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Heat Exchanger Tube Failure

Heat Exchanger Tube Failure

Heat Exchanger Tube Failure

Hi All,
We recently carried out Eddy Current Testing (ET) of tubes of a heat exchanger. It had 512 tubes in total. But ET revealed that 11 tubes had wall loss beyond acceptable limit. Hence these tubes were plugged.
My question is that how can I find whether the heat exchanger will perform its intended function satisfactorily after losing 11 of its tubes. What type of calculation is required for this purpose?


RE: Heat Exchanger Tube Failure

Is this exchanger in condensing service or is it single phase on both sides? If the former, then specifically *which tubes* were plugged may impact performance somewhat (eg if they were all in the last pass of a multi-pass unit). Otherwise, a 2% reduction in area might have no impact at all since exchangers are often designed with some excess area available. Overall fouling might be a larger concern.

You could use Aspentech to check-rate the unit, if you have access to it; or Promax or Unisim. You could also do some textbook hand calculations, starting with:

U*A*LMTD = m'*Cp*dT (if your LMTD is defined; if not, apply l'Hopital's rule or use NTU-eff method)

and run some scenarios.

Depending on the tubeside service and available pressure drop, if you are shy of desired performance you might be able to use tube inserts to improve your heat transfer somewhat.

RE: Heat Exchanger Tube Failure

I would suggest that you learn some about ET also.
Was the reference standard supplied with the bundle, or is it from a different lot of material?
How well were the tubes cleaned before testing?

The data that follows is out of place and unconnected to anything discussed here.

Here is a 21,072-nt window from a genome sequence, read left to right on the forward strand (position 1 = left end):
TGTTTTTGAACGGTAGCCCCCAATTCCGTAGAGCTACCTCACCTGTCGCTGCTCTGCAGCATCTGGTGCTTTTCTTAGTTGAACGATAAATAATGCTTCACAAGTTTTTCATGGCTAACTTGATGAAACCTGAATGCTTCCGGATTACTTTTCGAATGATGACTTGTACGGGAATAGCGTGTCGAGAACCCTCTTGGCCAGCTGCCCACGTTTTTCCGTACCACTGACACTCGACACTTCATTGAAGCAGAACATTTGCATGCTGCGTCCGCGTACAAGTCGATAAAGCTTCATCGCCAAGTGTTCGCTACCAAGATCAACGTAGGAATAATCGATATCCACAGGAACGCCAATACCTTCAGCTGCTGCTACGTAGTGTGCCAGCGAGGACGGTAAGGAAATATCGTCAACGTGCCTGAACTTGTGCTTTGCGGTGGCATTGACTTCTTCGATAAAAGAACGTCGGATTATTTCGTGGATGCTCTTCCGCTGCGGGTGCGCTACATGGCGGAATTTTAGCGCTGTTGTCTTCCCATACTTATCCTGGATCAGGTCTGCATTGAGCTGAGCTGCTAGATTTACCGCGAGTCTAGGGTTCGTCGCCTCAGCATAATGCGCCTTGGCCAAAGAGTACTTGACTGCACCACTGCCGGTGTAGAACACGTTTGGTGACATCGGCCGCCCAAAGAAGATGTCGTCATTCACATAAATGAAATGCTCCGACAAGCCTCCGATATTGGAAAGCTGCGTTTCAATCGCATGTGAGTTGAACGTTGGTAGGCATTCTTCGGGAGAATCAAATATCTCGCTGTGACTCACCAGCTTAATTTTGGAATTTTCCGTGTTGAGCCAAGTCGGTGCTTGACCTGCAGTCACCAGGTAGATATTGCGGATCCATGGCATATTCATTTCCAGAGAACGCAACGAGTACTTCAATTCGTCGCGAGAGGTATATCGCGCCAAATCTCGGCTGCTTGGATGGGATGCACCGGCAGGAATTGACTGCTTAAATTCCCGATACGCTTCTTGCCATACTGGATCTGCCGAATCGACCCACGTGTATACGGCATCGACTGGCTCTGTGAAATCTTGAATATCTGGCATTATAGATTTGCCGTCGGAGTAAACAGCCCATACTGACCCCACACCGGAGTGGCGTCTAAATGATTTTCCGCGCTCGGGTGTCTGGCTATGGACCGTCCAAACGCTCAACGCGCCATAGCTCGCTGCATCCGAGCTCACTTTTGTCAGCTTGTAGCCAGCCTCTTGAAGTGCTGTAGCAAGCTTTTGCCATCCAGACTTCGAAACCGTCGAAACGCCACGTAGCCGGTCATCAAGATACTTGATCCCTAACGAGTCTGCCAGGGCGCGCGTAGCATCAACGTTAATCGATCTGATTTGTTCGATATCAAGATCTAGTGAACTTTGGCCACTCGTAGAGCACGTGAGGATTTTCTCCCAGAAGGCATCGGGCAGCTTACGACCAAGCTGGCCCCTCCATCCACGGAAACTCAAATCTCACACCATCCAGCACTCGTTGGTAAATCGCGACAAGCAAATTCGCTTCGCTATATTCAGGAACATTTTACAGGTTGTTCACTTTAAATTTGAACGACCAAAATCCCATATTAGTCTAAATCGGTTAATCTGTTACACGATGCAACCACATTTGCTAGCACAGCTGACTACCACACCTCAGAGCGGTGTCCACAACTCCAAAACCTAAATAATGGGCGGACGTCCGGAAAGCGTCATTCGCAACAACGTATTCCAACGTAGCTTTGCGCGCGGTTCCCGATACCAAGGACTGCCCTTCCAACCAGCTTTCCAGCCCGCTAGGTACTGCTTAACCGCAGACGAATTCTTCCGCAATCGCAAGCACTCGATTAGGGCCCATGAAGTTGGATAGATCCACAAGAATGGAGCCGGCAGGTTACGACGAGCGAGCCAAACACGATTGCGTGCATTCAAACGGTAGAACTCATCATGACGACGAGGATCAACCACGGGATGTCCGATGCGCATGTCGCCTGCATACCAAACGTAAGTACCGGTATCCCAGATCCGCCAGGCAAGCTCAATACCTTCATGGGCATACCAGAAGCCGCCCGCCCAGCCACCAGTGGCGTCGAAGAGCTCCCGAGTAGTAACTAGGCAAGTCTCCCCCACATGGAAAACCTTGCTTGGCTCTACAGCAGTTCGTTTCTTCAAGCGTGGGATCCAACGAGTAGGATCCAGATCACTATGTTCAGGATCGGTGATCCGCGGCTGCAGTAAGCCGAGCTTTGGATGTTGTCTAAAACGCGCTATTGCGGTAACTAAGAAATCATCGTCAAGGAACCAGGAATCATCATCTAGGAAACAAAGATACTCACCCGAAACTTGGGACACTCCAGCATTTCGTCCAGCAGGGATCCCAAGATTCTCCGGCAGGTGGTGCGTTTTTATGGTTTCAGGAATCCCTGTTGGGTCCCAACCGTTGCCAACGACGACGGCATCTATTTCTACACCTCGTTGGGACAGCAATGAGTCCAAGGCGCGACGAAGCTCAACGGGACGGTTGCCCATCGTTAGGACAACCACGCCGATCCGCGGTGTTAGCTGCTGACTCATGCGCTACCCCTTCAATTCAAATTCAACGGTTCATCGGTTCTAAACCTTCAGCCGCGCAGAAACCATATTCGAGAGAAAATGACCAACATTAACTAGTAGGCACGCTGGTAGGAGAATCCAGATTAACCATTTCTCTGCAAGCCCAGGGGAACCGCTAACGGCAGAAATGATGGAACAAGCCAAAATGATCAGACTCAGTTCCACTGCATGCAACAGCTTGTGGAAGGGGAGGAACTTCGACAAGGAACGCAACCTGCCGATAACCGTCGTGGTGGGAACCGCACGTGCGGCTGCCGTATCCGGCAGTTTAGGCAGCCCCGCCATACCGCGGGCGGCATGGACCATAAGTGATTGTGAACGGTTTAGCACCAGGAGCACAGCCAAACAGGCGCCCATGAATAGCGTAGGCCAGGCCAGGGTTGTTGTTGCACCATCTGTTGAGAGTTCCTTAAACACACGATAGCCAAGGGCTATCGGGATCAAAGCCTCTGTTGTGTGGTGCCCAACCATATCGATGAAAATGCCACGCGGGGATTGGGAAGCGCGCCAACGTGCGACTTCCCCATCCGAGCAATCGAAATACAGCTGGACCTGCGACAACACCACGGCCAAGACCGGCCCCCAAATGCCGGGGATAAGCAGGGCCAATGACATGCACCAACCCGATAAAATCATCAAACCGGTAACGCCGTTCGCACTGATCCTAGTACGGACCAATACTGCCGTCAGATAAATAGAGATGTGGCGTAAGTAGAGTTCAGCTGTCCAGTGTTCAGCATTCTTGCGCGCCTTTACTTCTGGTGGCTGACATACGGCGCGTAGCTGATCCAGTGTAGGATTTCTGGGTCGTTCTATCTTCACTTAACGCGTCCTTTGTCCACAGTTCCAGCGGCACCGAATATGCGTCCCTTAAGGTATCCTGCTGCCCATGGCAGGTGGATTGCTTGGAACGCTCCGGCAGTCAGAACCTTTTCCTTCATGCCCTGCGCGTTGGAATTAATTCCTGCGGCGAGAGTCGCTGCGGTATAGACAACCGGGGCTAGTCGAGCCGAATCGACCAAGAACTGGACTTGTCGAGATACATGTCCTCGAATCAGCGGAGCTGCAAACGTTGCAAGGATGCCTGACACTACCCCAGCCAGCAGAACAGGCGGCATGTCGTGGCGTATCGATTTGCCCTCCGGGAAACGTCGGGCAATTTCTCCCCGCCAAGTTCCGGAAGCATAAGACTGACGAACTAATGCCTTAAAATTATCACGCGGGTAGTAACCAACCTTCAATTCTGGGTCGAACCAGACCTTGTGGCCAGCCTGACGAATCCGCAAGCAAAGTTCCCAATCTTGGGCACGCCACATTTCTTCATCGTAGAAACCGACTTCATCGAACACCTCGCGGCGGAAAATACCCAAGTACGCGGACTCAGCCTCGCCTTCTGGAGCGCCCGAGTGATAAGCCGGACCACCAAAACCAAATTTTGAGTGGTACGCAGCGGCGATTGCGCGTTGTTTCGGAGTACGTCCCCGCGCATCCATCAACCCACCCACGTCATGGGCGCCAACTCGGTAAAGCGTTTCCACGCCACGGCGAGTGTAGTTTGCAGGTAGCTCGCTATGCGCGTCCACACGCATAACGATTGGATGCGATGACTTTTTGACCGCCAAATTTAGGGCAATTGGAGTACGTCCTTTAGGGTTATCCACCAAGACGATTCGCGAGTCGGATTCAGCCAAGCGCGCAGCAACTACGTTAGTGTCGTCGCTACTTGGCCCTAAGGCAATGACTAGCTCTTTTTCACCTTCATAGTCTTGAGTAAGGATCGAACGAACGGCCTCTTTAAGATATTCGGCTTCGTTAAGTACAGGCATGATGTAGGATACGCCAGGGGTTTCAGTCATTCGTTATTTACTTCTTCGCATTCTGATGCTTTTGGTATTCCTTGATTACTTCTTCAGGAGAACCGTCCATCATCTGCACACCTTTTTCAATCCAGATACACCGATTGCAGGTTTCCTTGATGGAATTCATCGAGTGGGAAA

Have they been tested before? Was this done the same? do the results make sense?
Were the artificial indications in the reference similar in size and shape to the ones "found" or was this just and ASME standard?
How many tubes were removed for analysis to verify the accuracy of the ET calls?
Errors of a factor of 3 are easy if the standard does not match the actual indications.
What this means is that you may only have a couple of bad tubes, or you may have 50.

You also need to look at where the tubes are in the bundle and where along the lengths they are the worst.
But in general 2% tube loss will have no impact on heat transfer. Usually the tube side is the limiting side, and this just raises flow velocity in the other tubes which helps offset the loss of surface area.

= = = = = = = = = = = = = = = = = = = =
P.E. Metallurgy, Plymouth Tube

RE: Heat Exchanger Tube Failure

This is why ECT is done for in-service inspection. Contact the OEM of the equipment for determination of tube pluggage effects on performance.

RE: Heat Exchanger Tube Failure

This is why you should do ET before the unit ever goes into service. That way you have a baseline to compare to.

= = = = = = = = = = = = = = = = = = = =
P.E. Metallurgy, Plymouth Tube

RE: Heat Exchanger Tube Failure

From past experiences with boiler inspections and if I remember correctly as this information is over 30 years, utility companies were not concerned about performance unless there was 5% to 10% of the tubes plugged.

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